It feels like there’s a new “theory” or “system” that’s supposed to explain our whole lives every few months. Sometimes, they end up becoming a big part of how we understand the world individually and collectively; sometimes they’re just a pop psych fad that we forget about after a few Instagram infographics. So if you’ve seen the term “polyvagal theory” before but skimmed past it, no one can blame you. Many people find that understanding more about polyvagal theory, and what it explains about our human experience, is enormously helpful — and sheds light on their relationships in a major way. Here’s what you need to know about it.
What’s polyvagal theory?
Polyvagal theory is a way of understanding how our body’s nervous system responds to different situations. It’s like a guide that explains why we react the way we do when we’re stressed or calm.
The polyvagal theory was developed by Dr. Stephen Porges, a neuroscientist and psychologist. Dr. Porges was studying the nervous system and wanted to better understand why people respond the way they do in various situations, especially when it comes to stress, anxiety, and social interactions.
What he found was this: inside our bodies, we have an automatic nervous system that controls things we don’t have to think about, like our heartbeat and digestion. Through his work, Dr. Porges proposed the polyvagal theory, which suggests that the autonomic nervous system has three distinct response levels: the ventral vagal, sympathetic, and dorsal vagal systems. Each of these systems corresponds to different physiological and behavioral responses. The ventral vagal system is associated with feeling safe and connected, the sympathetic system is related to fight or flight responses, and the dorsal vagal system is linked to shutdown or freeze reactions.
- Social Engagement Mode: This is when we feel safe and connected to others. Our body functions normally, and we’re able to interact and communicate without any trouble.
- Fight or Flight Mode: When we sense danger or a threat, our body goes into this mode. Our heart rate increases, our muscles tense up, and we’re ready to react quickly to face the challenge.
- Freeze or Shutdown Mode: If things get really tough or overwhelming, our body might enter this mode. Our heart rate might slow down, and we might feel dizzy or faint. It’s like our body is conserving energy and preparing for the worst.
Which mode our body goes into depends on signals from our surroundings and our inner feelings. Polyvagal theory helps us understand these reactions and why we respond in certain ways in different situations.
What does this have to do with dating?
On the surface, this doesn’t necessarily seem like it has anything to do with relationships. After all, unless we’re in a Speed (1994) situation, sensing threats shouldn’t overlap much with our dating life, should it?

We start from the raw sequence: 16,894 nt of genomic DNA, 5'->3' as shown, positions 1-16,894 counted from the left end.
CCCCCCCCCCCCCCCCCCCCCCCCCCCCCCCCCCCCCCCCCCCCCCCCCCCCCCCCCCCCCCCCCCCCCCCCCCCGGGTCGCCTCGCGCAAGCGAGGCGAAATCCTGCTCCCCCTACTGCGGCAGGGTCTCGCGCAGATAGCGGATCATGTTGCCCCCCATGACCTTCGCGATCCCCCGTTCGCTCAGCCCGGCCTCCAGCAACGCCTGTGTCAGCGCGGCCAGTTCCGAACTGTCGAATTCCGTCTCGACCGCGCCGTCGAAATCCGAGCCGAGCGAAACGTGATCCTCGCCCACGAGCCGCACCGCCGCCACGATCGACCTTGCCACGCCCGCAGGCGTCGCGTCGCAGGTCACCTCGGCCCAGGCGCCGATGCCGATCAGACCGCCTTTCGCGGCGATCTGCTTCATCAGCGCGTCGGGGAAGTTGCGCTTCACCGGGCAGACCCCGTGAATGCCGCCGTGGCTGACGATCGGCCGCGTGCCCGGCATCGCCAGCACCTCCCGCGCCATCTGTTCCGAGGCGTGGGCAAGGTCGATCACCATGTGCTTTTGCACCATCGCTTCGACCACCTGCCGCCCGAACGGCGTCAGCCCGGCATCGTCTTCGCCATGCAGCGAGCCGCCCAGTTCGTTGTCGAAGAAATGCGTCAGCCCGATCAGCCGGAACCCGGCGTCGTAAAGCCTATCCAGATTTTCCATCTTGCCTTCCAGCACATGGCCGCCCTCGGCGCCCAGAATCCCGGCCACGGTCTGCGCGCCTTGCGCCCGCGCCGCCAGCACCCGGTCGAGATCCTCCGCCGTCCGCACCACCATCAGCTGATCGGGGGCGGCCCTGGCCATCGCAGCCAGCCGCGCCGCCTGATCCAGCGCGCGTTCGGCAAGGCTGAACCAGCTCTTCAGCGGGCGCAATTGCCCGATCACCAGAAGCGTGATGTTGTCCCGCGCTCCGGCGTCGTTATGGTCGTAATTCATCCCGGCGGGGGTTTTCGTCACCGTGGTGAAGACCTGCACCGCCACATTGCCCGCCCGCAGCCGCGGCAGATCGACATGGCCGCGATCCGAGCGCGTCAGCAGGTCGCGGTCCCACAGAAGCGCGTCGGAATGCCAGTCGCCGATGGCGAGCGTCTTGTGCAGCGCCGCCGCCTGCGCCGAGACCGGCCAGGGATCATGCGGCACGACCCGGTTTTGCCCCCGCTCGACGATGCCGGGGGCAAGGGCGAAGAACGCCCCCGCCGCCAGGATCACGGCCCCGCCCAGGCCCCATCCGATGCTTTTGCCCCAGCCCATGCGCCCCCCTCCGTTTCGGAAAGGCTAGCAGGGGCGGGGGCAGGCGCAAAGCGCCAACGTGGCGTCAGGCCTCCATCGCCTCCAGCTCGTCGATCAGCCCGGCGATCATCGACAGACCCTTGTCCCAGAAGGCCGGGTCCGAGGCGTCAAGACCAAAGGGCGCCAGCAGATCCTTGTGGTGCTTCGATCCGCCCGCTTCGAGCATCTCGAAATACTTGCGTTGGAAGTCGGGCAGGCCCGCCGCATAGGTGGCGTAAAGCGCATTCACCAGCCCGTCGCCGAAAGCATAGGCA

In a way, our dating life is all about navigating threats, at least if you ask our nervous system. This is where understanding attachment styles come into play. Researcher Donald Winnicott studied babies’ relationships with their caregivers and found that the consistency and stability of our early relationships impacts how we navigate new experiences and experience them as safe or dangerous.
These early experiences can influence whether we’re anxiously, avoidantly, or securely attached as adults — and these configurations continue to impact whether we perceive ourselves as safe or at risk, even in adulthood. Because we’re so dependent upon our caregivers for our literal survival as helpless infants, our nervous systems interpret our closest emotional attachments as an important indicator of our safety and continued survival; and our early childhood experiences influence what kinds of emotional connections we experience as safe and what we experience as dangerous.
Anxiously attached people will feel safest when they’re extremely close and connected with loved ones, and feel unsafe or vulnerable if they’re alone; avoidantly attached people are likely to experience ultra-close connection as a threat or a risk, and feel safer when they’re alone and don’t need to depend on others and potentially be let down.
This means that our nervous system is actually always assessing and re-assessing whether we’re safe or not in our most intimate relationships — and that’s where polyvagal theory comes in. For instance, if you’re an anxiously attached person, you might have experienced something that feels similar to a genuine panic attack if the person you’re dating doesn’t text back quickly, or if they seem distant or “off” on a date.
This can feel confusing and frustrating — but polyvagal theory helps us see that your heart rate is skyrocketing and head is spinning because your nervous system is perceiving a threat based on the behavior of the person you’re emotionally attached to, and so you’re entering fight or flight. Our nervous system is constantly trying to help us navigate danger, and in modern life where we aren’t hunting game or being chased by bears, that danger may be perceived within our high-stakes intimate relationships.